At the Oireachtas Banking Inquiry yesterday, he made a robust defence of his €27.6m pension pot and said it had grown because he had personally managed the fund, implying that it was his banking brilliance alone that saw it rise to such heady heights.
Mr Fingleton told the inquiry that the net cost of the fund was €3m to the building society and he grew it tenfold. That would be all very well were it not for the fact that he also presided over the biggest share of the biggest financial crash in Irish history. Mr Fingleton was head of Irish Nationwide from 1971 to 2009 and while he was building up his pension pot the society went into freefall, finally being bailed out by €5.4bn in State funding. He said he regretted very much that the State and taxpayer had to pick up the bill for the financial crash, saying he had also ‘paid a price’ and continues to do so.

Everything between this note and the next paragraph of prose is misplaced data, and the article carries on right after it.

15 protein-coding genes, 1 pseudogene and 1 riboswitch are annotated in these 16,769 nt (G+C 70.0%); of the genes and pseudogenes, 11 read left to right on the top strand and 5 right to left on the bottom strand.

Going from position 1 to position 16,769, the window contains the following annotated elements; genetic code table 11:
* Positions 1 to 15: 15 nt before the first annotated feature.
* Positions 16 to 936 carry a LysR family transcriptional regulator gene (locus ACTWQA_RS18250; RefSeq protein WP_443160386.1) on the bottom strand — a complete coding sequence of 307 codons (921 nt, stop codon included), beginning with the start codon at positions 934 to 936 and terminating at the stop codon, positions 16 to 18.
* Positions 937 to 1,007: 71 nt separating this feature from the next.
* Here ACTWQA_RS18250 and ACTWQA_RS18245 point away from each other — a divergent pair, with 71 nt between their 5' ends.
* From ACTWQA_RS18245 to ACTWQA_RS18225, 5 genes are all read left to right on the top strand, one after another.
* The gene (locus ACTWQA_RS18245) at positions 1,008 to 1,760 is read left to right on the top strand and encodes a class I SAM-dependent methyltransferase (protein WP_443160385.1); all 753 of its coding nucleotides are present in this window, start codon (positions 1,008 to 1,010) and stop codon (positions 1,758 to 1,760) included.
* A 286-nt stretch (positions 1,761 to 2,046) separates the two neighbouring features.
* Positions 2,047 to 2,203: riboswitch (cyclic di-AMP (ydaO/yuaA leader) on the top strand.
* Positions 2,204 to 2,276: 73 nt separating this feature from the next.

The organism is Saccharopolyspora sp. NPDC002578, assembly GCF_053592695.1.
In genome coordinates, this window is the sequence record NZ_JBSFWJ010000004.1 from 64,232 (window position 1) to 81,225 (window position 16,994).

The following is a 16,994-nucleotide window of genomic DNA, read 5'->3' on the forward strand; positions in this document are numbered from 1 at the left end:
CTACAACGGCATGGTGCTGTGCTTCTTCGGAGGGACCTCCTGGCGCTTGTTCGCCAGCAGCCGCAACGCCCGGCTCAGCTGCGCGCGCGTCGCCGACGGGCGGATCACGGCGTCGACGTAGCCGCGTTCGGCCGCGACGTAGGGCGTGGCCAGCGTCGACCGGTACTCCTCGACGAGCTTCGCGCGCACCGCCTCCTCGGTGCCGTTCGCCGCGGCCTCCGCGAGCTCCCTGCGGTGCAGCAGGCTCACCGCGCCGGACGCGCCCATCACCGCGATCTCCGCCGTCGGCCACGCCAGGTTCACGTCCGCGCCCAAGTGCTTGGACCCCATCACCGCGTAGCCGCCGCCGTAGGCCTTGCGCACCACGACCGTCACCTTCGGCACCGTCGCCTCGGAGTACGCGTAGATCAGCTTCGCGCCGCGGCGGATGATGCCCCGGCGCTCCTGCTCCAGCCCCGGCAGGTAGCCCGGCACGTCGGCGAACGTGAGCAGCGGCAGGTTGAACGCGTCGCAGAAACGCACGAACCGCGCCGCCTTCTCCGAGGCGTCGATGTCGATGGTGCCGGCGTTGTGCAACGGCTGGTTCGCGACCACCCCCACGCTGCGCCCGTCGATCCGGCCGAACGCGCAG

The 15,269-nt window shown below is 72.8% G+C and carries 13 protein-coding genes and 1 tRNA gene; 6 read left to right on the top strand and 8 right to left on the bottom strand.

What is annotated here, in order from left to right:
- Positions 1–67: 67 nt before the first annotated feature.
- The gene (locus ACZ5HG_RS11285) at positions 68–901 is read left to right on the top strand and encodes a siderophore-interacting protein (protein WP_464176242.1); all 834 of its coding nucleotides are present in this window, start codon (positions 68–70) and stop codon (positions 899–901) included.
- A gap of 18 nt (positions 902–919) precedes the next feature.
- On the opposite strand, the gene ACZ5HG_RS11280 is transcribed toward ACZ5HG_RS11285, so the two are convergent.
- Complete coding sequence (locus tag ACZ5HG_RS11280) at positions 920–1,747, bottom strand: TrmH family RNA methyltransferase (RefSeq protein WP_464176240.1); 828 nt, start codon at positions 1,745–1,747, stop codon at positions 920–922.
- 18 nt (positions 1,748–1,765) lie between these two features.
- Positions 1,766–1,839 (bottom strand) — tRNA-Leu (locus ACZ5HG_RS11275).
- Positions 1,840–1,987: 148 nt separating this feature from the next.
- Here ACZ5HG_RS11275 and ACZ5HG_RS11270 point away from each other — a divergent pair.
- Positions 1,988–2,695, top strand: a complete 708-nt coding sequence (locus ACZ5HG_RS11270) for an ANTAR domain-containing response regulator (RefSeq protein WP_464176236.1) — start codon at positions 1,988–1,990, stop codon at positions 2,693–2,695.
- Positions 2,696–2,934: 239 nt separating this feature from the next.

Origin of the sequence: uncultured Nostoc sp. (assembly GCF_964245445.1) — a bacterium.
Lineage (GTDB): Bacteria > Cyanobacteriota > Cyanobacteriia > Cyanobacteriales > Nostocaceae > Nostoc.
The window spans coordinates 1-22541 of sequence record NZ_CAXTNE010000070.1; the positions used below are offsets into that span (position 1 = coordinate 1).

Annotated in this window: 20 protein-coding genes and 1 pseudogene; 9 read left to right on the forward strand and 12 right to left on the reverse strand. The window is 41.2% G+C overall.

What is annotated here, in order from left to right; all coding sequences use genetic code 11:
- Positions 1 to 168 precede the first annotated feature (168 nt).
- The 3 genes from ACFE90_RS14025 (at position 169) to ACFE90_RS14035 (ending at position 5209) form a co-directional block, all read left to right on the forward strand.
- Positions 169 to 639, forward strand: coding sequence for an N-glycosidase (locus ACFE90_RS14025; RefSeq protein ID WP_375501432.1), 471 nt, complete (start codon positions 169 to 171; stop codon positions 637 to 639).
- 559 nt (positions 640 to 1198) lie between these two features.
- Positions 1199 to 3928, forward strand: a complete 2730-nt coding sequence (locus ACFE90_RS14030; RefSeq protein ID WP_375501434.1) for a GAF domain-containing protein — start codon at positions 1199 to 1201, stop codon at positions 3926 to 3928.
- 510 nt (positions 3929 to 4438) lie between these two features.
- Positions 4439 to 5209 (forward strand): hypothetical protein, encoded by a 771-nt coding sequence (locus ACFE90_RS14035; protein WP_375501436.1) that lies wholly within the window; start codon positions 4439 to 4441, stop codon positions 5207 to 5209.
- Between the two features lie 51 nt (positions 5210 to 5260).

Not half the price the rest of the country is paying.